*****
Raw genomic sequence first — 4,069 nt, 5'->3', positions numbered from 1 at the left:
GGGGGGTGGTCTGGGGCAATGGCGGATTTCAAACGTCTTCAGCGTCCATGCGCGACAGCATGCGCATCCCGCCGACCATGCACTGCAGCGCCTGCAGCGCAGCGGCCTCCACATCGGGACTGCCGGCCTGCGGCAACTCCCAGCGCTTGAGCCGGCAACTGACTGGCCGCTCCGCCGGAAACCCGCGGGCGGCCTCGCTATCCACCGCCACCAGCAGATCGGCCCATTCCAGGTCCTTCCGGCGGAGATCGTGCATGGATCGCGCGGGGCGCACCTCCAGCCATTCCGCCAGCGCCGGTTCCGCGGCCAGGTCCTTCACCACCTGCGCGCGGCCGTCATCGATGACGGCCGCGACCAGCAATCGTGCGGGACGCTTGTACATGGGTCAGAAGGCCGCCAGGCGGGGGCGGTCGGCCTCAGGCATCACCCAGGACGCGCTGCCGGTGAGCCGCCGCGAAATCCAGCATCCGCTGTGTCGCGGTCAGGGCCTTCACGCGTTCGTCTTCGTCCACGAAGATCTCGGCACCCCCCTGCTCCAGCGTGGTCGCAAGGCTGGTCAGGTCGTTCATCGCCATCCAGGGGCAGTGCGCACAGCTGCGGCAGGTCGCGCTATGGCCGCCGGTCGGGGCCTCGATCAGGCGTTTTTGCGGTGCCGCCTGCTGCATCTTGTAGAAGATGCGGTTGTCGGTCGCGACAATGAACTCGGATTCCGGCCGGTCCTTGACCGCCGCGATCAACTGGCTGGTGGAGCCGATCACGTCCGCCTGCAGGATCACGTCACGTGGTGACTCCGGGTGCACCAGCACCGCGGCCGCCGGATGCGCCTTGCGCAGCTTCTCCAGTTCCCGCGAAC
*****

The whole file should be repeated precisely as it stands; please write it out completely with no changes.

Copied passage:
Raw genomic sequence first — 4,069 nt, 5'->3', positions numbered from 1 at the left:
GGGGGGTGGTCTGGGGCAATGGCGGATTTCAAACGTCTTCAGCGTCCATGCGCGACAGCATGCGCATCCCGCCGACCATGCACTGCAGCGCCTGCAGCGCAGCGGCCTCCACATCGGGACTGCCGGCCTGCGGCAACTCCCAGCGCTTGAGCCGGCAACTGACTGGCCGCTCCGCCGGAAACCCGCGGGCGGCCTCGCTATCCACCGCCACCAGCAGATCGGCCCATTCCAGGTCCTTCCGGCGGAGATCGTGCATGGATCGCGCGGGGCGCACCTCCAGCCATTCCGCCAGCGCCGGTTCCGCGGCCAGGTCCTTCACCACCTGCGCGCGGCCGTCATCGATGACGGCCGCGACCAGCAATCGTGCGGGACGCTTGTACATGGGTCAGAAGGCCGCCAGGCGGGGGCGGTCGGCCTCAGGCATCACCCAGGACGCGCTGCCGGTGAGCCGCCGCGAAATCCAGCATCCGCTGTGTCGCGGTCAGGGCCTTCACGCGTTCGTCTTCGTCCACGAAGATCTCGGCACCCCCCTGCTCCAGCGTGGTCGCAAGGCTGGTCAGGTCGTTCATCGCCATCCAGGGGCAGTGCGCACAGCTGCGGCAGGTCGCGCTATGGCCGCCGGTCGGGGCCTCGATCAGGCGTTTTTGCGGTGCCGCCTGCTGCATCTTGTAGAAGATGCGGTTGTCGGTCGCGACAATGAACTCGGATTCCGGCCGGTCCTTGACCGCCGCGATCAACTGGCTGGTGGAGCCGATCACGTCCGCCTGCAGGATCACGTCACGTGGTGACTCCGGGTGCACCAGCACCGCGGCCGCCGGATGCGCCTTGCGCAGCTTCTCCAGTTCCCGCGAAC